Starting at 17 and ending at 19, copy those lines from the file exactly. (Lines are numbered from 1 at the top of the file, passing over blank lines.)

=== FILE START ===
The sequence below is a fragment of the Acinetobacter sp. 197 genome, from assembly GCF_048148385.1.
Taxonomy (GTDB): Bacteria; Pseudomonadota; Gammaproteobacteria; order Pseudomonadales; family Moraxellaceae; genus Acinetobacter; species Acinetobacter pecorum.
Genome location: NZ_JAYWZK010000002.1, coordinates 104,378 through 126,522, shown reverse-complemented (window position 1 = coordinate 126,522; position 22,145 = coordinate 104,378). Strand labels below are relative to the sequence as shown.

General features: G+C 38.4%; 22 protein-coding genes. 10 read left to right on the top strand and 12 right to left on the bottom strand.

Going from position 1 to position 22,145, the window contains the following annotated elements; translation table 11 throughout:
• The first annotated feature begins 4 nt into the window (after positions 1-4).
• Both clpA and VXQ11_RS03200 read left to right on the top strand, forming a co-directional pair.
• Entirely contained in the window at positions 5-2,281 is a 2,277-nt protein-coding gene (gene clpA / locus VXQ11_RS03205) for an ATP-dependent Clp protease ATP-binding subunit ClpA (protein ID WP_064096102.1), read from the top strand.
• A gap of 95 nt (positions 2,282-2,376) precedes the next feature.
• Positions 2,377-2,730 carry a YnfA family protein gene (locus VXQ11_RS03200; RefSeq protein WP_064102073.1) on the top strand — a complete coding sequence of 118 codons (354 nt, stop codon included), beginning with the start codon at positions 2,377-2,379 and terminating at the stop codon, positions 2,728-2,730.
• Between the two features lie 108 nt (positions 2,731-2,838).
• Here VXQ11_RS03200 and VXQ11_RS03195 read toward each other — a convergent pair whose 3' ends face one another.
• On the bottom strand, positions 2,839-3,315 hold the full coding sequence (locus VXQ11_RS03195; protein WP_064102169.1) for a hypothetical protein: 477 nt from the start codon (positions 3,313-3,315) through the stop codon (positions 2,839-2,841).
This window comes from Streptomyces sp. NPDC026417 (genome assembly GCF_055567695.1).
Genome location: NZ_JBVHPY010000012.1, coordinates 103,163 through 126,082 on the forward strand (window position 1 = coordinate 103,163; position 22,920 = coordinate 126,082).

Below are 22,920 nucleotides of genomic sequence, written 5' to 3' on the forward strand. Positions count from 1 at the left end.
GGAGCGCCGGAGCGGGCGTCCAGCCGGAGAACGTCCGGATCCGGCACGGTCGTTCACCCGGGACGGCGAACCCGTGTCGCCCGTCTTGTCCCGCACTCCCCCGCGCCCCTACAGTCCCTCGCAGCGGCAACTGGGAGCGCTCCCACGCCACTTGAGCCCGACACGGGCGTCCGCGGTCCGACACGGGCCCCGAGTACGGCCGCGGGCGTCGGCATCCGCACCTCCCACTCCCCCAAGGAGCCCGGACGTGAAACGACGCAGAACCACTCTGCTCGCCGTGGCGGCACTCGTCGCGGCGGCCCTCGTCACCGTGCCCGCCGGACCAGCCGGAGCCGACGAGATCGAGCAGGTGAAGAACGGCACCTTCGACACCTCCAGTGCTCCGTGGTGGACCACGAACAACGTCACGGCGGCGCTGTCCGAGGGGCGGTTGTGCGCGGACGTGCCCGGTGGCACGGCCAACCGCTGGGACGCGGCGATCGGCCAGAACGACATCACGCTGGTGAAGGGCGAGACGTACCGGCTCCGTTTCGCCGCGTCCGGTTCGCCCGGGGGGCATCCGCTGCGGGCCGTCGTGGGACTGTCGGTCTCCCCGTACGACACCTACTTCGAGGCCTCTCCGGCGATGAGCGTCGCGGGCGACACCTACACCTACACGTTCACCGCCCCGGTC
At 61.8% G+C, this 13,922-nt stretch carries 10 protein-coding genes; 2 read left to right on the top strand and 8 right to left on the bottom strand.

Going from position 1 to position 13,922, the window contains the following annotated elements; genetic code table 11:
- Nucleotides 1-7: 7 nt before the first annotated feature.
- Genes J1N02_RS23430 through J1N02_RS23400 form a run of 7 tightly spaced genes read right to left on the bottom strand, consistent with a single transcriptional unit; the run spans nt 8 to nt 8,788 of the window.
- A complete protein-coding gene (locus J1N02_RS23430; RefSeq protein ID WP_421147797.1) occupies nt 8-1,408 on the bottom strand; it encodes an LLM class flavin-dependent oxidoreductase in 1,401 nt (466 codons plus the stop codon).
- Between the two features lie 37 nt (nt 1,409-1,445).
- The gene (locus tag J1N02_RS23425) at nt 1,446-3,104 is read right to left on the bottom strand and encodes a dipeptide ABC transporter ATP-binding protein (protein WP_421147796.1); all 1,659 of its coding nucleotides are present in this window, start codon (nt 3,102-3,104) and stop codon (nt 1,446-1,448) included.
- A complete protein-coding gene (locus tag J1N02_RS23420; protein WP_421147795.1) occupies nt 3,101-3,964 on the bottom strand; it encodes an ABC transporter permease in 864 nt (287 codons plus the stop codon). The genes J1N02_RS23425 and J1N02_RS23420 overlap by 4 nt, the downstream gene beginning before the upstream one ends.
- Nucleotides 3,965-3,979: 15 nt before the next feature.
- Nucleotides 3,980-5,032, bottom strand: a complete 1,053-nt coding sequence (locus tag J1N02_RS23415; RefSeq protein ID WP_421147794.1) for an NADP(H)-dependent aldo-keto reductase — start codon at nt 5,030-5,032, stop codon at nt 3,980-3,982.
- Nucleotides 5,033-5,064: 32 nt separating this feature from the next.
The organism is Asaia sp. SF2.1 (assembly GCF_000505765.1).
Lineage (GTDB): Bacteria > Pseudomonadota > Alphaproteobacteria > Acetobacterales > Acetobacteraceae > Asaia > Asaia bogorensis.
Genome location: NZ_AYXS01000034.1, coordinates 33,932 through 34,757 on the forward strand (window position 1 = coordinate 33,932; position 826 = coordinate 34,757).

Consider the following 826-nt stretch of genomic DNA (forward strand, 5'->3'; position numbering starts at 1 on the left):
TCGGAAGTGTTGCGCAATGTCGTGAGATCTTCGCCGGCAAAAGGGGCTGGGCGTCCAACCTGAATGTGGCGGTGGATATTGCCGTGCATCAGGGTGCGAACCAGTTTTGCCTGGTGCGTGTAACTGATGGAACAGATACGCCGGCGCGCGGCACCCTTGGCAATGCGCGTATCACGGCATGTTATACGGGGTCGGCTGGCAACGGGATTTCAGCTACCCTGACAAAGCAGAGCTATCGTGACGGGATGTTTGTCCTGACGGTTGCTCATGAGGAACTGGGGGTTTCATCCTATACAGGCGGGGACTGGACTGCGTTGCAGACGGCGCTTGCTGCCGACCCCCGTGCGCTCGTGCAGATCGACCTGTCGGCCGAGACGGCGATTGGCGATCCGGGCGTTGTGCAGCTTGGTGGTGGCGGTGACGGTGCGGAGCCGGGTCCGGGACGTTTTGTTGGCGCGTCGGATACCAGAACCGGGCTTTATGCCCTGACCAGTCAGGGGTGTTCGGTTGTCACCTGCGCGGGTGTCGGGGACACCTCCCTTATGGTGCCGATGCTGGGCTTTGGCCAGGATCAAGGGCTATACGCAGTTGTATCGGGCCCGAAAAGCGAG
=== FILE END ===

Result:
GGAGCGCCGGAGCGGGCGTCCAGCCGGAGAACGTCCGGATCCGGCACGGTCGTTCACCCGGGACGGCGAACCCGTGTCGCCCGTCTTGTCCCGCACTCCCCCGCGCCCCTACAGTCCCTCGCAGCGGCAACTGGGAGCGCTCCCACGCCACTTGAGCCCGACACGGGCGTCCGCGGTCCGACACGGGCCCCGAGTACGGCCGCGGGCGTCGGCATCCGCACCTCCCACTCCCCCAAGGAGCCCGGACGTGAAACGACGCAGAACCACTCTGCTCGCCGTGGCGGCACTCGTCGCGGCGGCCCTCGTCACCGTGCCCGCCGGACCAGCCGGAGCCGACGAGATCGAGCAGGTGAAGAACGGCACCTTCGACACCTCCAGTGCTCCGTGGTGGACCACGAACAACGTCACGGCGGCGCTGTCCGAGGGGCGGTTGTGCGCGGACGTGCCCGGTGGCACGGCCAACCGCTGGGACGCGGCGATCGGCCAGAACGACATCACGCTGGTGAAGGGCGAGACGTACCGGCTCCGTTTCGCCGCGTCCGGTTCGCCCGGGGGGCATCCGCTGCGGGCCGTCGTGGGACTGTCGGTCTCCCCGTACGACACCTACTTCGAGGCCTCTCCGGCGATGAGCGTCGCGGGCGACACCTACACCTACACGTTCACCGCCCCGGTC
At 61.8% G+C, this 13,922-nt stretch carries 10 protein-coding genes; 2 read left to right on the top strand and 8 right to left on the bottom strand.

Going from position 1 to position 13,922, the window contains the following annotated elements; genetic code table 11: